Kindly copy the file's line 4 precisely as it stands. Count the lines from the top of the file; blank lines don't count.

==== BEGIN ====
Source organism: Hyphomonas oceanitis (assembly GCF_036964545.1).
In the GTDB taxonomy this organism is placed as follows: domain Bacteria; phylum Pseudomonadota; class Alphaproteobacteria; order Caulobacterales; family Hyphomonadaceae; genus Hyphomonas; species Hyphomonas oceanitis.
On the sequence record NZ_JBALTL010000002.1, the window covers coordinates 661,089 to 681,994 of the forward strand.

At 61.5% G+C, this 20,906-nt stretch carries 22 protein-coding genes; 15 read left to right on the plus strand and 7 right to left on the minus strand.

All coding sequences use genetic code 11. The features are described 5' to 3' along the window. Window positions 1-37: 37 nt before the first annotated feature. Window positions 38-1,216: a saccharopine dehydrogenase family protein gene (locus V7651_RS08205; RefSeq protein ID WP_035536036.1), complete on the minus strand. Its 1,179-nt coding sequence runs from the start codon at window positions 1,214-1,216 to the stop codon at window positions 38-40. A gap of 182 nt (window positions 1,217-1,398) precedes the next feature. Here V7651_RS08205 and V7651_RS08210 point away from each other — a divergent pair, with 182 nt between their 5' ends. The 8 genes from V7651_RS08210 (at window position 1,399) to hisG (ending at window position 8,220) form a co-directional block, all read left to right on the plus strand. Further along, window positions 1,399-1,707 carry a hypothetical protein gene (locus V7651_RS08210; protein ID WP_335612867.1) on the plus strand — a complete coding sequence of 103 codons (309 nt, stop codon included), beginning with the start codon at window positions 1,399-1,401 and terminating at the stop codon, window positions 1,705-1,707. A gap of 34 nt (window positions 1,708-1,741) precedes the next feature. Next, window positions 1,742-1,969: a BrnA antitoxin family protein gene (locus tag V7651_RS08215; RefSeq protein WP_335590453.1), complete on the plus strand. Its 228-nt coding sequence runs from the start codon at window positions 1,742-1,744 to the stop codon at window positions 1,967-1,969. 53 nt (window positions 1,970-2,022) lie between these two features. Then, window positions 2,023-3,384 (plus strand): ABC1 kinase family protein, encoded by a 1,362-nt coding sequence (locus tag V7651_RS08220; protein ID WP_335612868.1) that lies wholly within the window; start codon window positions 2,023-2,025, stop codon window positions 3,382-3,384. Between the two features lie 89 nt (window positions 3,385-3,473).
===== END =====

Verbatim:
At 61.5% G+C, this 20,906-nt stretch carries 22 protein-coding genes; 15 read left to right on the plus strand and 7 right to left on the minus strand.